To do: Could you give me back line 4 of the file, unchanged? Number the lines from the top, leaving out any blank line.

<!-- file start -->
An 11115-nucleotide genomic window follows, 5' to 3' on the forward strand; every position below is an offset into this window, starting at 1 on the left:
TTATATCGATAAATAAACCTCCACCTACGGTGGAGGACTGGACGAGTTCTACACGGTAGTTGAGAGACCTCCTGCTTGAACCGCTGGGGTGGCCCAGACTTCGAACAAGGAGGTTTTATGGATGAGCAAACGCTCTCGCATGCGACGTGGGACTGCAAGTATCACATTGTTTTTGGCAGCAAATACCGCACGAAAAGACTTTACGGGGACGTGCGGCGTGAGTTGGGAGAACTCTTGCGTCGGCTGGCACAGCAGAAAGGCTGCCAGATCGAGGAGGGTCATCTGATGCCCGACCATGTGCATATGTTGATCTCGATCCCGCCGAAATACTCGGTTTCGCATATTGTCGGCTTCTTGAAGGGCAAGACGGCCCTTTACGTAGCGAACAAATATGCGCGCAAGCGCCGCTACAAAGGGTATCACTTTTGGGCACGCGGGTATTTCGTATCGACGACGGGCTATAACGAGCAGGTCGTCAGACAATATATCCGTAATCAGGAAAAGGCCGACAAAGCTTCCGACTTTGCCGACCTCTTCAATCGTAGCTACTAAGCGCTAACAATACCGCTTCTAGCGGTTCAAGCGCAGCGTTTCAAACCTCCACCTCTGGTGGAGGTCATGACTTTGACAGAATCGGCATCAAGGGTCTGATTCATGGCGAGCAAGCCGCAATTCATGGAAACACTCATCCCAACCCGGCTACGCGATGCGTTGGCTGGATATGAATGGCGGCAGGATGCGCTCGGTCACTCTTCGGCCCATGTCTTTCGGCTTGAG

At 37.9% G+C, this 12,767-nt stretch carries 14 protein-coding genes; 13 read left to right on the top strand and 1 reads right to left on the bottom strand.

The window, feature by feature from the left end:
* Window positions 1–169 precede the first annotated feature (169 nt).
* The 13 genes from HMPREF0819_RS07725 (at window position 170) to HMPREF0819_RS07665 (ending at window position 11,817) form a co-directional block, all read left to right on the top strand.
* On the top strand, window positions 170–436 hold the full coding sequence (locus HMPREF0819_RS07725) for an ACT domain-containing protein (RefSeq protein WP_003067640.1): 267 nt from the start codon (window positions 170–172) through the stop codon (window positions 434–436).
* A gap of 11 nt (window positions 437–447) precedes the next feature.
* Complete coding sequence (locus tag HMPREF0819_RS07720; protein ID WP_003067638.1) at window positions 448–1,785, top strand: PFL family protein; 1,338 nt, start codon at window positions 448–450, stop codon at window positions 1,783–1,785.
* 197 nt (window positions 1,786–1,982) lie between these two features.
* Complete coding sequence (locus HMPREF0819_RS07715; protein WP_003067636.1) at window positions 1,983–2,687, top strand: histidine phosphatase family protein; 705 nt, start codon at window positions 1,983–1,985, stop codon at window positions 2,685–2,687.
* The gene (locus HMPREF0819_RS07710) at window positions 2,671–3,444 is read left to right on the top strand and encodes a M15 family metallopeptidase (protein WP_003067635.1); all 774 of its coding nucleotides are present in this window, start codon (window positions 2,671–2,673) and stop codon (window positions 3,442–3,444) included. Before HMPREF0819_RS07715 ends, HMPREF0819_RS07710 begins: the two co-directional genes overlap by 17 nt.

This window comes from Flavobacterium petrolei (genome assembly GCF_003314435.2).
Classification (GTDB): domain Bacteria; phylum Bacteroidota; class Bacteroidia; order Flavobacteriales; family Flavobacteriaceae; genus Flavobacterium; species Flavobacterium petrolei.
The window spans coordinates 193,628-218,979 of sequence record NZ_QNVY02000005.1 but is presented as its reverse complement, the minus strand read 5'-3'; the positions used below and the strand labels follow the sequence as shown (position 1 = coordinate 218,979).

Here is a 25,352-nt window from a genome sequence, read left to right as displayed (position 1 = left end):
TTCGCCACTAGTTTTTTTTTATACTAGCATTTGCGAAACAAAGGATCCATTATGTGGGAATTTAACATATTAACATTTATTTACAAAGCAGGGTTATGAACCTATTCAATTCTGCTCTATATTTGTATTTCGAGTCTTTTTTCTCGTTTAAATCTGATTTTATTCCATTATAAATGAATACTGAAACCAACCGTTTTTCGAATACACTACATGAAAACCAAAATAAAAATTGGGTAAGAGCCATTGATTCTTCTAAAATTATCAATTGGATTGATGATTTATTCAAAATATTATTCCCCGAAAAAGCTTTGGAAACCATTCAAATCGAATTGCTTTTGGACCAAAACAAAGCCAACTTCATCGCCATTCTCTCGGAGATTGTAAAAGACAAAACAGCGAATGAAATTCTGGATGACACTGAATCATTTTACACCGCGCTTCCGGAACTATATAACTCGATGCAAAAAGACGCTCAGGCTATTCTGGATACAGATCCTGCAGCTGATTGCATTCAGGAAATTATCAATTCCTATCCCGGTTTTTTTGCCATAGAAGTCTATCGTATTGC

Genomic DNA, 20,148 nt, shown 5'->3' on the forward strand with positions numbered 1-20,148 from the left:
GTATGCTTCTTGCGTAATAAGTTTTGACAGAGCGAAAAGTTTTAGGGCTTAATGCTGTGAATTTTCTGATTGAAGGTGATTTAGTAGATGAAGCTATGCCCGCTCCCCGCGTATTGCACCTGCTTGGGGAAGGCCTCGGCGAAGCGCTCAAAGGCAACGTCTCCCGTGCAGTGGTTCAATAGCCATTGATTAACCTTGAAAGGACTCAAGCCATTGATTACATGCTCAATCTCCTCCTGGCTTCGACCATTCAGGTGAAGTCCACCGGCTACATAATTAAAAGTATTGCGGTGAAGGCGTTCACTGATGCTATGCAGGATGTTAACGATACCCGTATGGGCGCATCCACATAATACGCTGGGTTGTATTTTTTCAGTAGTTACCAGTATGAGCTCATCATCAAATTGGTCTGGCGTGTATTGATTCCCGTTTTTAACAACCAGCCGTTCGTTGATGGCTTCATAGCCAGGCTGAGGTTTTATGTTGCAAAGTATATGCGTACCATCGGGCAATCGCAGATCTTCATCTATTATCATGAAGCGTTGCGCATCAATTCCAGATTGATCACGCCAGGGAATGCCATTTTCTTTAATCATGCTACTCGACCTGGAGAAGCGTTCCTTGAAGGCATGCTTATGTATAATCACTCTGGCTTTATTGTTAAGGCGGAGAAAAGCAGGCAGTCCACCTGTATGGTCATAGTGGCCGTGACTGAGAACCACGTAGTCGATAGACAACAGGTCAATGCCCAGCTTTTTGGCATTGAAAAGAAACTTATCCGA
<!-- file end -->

The window, feature by feature from the left end: